But as I've thought about what I want my future self to look like, I've realized more and more that I want generosity to be a natural part of who I am. But since it's not, I'm going to have to make a conscious effort to seek it out and take advantage of opportunities and practice, practice, practice. I've also realized that I'm going to have to accept certain personality traits and figure out ways to positively use them rather than letting them be a handicap. (For example, I don't think I'll ever be comfortable with inviting over a crowd of people at a moment's notice; but making a decision to have a family over on, say, the third Sunday of every month sounds totally doable.) 

This is not the first time I've had the goal to become a more generous person, and I'm sure it won't be the last. However, at a time when I'm feeling so insecure about the future and seem to waste all of my time on worrying, I know that turning outward is just what I need.

The second phrase I found came during the first week of January. I was sitting in church and someone mentioned the importance of looking forward instead of backward. I recognized this from scripture and searched for it when I got home. It comes from D&C 128:22: "Shall we not go on in so great a cause? Go forward and not backward. Courage, . . . and on, on to the victory!" But in my reading, I also found these verses from Philippians, and I might like them even more: "But this one thing I do, forgetting those things which are behind, and reaching forth unto those things which are before, I press toward the mark . . . " (Phil. 3:13-14).

In light of everything I've confessed in this post, I think it's obvious why these verses struck such a chord with me. I can't let the past dictate how I live the future. I need to make exciting plans, jump into new experiences with both feet, and recognize the good even when life isn't perfect.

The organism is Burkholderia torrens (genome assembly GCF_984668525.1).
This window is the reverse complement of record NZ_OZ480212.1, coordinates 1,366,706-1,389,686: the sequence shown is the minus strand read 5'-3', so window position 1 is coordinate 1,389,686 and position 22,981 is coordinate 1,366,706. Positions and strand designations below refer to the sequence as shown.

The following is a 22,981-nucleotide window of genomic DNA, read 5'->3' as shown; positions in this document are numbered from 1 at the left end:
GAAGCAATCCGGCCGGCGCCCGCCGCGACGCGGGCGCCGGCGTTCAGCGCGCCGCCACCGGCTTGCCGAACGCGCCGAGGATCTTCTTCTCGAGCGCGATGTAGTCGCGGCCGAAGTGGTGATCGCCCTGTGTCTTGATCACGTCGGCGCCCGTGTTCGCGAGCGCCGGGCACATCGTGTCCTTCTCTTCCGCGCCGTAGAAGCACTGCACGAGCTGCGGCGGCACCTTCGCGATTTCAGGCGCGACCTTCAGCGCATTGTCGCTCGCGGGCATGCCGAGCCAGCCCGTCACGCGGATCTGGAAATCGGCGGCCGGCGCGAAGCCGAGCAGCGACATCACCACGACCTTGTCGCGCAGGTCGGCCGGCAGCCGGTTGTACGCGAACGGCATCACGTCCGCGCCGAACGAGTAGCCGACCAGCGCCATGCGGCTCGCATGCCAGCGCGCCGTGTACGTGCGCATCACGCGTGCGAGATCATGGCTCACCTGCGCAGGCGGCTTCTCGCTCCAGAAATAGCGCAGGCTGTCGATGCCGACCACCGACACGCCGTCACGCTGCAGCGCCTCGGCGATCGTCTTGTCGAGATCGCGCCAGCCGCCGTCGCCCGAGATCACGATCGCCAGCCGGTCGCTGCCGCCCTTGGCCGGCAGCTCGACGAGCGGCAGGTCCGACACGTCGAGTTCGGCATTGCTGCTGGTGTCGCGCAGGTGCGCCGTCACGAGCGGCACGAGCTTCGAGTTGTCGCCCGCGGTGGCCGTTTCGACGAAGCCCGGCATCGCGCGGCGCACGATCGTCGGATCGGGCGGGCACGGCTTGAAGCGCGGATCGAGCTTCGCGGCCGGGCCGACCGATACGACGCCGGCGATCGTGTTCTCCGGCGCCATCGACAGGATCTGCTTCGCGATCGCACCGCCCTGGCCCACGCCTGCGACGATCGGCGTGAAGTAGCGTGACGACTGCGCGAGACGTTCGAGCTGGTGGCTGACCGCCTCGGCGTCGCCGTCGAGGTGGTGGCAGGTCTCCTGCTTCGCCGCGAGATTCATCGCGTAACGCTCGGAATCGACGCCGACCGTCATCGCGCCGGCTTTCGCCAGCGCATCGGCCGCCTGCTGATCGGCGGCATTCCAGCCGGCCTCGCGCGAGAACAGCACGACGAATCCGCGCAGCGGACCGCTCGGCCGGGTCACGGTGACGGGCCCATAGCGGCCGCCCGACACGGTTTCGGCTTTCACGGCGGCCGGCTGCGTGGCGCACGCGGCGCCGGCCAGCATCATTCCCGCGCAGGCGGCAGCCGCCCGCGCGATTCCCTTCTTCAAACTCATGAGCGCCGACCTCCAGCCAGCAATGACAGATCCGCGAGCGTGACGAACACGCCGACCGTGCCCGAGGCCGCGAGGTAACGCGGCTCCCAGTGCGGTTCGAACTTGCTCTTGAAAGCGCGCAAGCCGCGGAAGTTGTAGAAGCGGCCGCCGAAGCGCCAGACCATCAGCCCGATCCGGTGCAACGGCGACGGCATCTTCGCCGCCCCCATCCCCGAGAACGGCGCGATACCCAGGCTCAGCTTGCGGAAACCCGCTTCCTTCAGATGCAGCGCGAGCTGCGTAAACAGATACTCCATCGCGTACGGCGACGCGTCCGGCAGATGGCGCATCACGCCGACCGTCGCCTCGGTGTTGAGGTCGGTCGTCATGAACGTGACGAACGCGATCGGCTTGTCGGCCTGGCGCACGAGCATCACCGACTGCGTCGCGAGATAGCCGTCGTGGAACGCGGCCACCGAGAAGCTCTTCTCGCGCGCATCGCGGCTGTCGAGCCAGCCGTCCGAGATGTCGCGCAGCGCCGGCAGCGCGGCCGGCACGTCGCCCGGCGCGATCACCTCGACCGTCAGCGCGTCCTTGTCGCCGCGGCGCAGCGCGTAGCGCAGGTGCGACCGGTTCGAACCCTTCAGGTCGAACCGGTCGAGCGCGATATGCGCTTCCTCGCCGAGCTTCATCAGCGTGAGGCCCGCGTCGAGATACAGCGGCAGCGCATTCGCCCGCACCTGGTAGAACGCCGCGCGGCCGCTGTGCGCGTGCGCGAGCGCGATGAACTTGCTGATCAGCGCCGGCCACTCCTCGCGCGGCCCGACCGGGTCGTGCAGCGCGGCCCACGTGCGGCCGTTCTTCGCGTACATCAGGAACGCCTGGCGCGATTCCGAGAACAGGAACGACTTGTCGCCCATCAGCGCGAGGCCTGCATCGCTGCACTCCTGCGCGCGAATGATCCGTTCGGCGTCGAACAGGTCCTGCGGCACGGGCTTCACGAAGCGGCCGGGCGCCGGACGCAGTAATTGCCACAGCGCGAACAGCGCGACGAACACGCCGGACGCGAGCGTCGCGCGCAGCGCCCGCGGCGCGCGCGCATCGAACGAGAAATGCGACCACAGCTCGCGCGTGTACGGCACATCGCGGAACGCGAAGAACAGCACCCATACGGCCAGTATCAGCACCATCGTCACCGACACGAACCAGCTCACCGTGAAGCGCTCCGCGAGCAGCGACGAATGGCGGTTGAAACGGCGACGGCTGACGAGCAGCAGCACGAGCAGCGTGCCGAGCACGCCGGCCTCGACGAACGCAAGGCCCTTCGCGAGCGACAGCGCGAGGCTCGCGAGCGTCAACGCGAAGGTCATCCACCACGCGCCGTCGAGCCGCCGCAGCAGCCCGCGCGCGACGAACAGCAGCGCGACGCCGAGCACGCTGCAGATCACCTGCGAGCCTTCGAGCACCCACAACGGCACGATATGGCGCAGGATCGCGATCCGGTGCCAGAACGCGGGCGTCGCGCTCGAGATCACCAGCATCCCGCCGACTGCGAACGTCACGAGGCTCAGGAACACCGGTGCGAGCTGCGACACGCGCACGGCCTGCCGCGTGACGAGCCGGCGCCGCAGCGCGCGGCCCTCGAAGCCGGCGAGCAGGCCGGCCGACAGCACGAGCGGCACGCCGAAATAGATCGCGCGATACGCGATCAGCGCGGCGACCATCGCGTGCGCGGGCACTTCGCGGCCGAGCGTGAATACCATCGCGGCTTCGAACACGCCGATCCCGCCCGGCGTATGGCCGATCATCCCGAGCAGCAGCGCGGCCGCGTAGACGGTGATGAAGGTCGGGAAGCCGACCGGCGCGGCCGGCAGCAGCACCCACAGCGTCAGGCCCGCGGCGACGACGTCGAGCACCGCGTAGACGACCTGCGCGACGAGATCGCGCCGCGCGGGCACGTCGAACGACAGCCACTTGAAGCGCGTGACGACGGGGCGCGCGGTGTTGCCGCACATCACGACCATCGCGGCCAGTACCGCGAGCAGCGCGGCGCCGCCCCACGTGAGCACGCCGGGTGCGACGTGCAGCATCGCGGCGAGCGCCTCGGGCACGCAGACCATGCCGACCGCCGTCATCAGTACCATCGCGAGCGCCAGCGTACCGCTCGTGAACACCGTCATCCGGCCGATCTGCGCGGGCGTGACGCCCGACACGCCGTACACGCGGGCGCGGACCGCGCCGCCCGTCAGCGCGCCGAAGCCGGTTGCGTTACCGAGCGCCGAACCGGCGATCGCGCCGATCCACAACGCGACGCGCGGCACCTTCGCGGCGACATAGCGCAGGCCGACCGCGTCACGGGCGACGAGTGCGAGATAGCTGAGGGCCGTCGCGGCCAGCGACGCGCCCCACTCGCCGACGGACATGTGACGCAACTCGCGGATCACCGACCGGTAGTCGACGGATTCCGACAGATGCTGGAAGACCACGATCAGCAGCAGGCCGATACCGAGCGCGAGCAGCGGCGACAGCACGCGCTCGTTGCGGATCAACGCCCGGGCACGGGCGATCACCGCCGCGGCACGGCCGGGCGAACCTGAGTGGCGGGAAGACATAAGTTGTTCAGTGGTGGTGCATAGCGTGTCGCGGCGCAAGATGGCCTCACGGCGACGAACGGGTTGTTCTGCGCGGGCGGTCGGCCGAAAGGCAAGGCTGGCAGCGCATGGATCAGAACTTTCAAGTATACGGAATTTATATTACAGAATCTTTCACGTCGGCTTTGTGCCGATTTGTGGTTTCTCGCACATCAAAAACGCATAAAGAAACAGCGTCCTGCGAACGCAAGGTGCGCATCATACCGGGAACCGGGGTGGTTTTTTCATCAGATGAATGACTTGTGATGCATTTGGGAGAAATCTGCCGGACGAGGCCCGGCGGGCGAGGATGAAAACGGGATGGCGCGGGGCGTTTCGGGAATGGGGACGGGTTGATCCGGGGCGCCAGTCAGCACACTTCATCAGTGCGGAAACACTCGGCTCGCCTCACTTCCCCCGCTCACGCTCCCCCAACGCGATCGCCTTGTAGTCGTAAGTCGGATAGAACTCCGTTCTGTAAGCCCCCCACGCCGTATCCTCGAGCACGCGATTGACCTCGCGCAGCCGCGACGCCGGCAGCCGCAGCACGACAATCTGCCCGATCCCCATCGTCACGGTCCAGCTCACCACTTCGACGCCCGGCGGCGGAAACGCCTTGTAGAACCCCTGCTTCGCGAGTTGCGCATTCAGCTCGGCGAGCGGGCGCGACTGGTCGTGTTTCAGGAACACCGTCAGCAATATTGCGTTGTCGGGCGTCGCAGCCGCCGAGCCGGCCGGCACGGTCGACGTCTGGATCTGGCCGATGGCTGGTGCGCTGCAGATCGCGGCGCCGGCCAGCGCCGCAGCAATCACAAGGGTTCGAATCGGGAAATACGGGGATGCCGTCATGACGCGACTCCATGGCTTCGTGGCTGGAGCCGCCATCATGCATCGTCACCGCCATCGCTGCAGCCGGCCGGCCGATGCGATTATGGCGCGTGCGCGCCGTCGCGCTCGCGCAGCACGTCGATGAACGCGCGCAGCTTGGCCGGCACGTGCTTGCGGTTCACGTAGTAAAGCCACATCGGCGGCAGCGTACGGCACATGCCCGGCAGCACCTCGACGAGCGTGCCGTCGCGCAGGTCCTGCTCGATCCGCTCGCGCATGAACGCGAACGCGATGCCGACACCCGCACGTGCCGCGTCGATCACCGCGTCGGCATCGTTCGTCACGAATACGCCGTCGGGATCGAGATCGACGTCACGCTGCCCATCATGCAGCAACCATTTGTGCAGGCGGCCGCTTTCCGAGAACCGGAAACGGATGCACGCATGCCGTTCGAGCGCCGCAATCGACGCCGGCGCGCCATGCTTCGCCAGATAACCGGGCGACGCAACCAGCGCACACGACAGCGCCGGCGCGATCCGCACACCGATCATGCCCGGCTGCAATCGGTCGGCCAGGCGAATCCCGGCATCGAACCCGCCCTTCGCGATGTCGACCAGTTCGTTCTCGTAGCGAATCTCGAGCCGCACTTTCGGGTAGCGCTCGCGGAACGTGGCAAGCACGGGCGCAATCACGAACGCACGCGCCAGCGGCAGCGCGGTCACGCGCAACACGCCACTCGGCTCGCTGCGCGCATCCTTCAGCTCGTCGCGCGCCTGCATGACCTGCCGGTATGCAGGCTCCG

I'm reminded of a post I wrote several months ago that I revisit pretty regularly. In it, I answer the question, "What would I do if I had more faith?" The answer is, "I would submit." I will trust that God will not abandon me even if we have another year that feels a lot like 2019 . . . or 2020 . . . or 2021. I will remember that there is good even among the hard. I will be grateful for the friends, family, and angels who are beautiful examples of generosity. I will strive to be a light for others as so many have been for me.

Perhaps it is not wise to have two different themes for 2022. If my attention is divided, maybe I won't make progress with either one of them. But I couldn't choose between them. I felt led to both, so I'm sticking with them and waiting to see what will happen. 

I have specific goals that go along with both of these themes, but I'm not ready to share them yet (and maybe never will be). Some of them are fixed and settled, and others are still fluid as I try to figure out the best way to implement them. I'm very aware of the importance of keeping my expectations realistic and manageable, so even though there is so much I want to do, I'm limiting the number of concrete goals I allow myself. 

Thanks for sticking with me through this ramble. If you read this post and thought, "It sounds like she should see a therapist," don't worry, that's definitely on my to-do list. I haven't found the right person yet, but I'm hoping that's one of the things that 2022 brings me because I have a lot to unpack and process, and I know a therapist can help me with this goal to look forward. 

1 comment:

  1. This really speaks to me. I really appreciate how thoughtful you are with your life and your faith.

    I think my theme for the year is "It starts today." By which I mean I forgive myself for past failings, and each day I try again to meet my goals. Every day I'm trying to look forward.